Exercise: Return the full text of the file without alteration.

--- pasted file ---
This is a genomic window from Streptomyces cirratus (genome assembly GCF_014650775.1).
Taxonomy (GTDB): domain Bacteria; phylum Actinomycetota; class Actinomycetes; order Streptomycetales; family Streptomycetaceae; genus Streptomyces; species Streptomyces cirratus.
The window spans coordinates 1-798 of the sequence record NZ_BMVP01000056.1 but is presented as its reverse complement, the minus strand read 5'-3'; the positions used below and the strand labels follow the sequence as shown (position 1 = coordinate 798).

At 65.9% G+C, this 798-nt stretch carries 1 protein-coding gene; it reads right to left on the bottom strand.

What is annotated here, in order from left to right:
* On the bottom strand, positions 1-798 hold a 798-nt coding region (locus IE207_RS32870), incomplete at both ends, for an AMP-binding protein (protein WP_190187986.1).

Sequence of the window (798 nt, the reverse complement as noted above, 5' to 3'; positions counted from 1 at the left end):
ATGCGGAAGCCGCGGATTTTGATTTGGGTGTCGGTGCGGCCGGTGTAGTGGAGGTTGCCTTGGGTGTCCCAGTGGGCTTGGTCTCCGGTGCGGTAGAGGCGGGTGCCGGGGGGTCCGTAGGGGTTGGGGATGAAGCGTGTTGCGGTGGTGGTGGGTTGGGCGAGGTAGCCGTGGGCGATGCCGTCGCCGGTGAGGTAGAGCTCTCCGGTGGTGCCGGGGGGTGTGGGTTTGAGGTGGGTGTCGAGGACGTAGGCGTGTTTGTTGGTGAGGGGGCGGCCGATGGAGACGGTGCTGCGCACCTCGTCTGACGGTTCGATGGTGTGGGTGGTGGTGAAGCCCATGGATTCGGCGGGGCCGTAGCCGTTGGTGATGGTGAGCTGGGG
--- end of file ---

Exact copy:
This is a genomic window from Streptomyces cirratus (genome assembly GCF_014650775.1).
Taxonomy (GTDB): domain Bacteria; phylum Actinomycetota; class Actinomycetes; order Streptomycetales; family Streptomycetaceae; genus Streptomyces; species Streptomyces cirratus.
The window spans coordinates 1-798 of the sequence record NZ_BMVP01000056.1 but is presented as its reverse complement, the minus strand read 5'-3'; the positions used below and the strand labels follow the sequence as shown (position 1 = coordinate 798).

At 65.9% G+C, this 798-nt stretch carries 1 protein-coding gene; it reads right to left on the bottom strand.

What is annotated here, in order from left to right:
* On the bottom strand, positions 1-798 hold a 798-nt coding region (locus IE207_RS32870), incomplete at both ends, for an AMP-binding protein (protein WP_190187986.1).

Sequence of the window (798 nt, the reverse complement as noted above, 5' to 3'; positions counted from 1 at the left end):
ATGCGGAAGCCGCGGATTTTGATTTGGGTGTCGGTGCGGCCGGTGTAGTGGAGGTTGCCTTGGGTGTCCCAGTGGGCTTGGTCTCCGGTGCGGTAGAGGCGGGTGCCGGGGGGTCCGTAGGGGTTGGGGATGAAGCGTGTTGCGGTGGTGGTGGGTTGGGCGAGGTAGCCGTGGGCGATGCCGTCGCCGGTGAGGTAGAGCTCTCCGGTGGTGCCGGGGGGTGTGGGTTTGAGGTGGGTGTCGAGGACGTAGGCGTGTTTGTTGGTGAGGGGGCGGCCGATGGAGACGGTGCTGCGCACCTCGTCTGACGGTTCGATGGTGTGGGTGGTGGTGAAGCCCATGGATTCGGCGGGGCCGTAGCCGTTGGTGATGGTGAGCTGGGG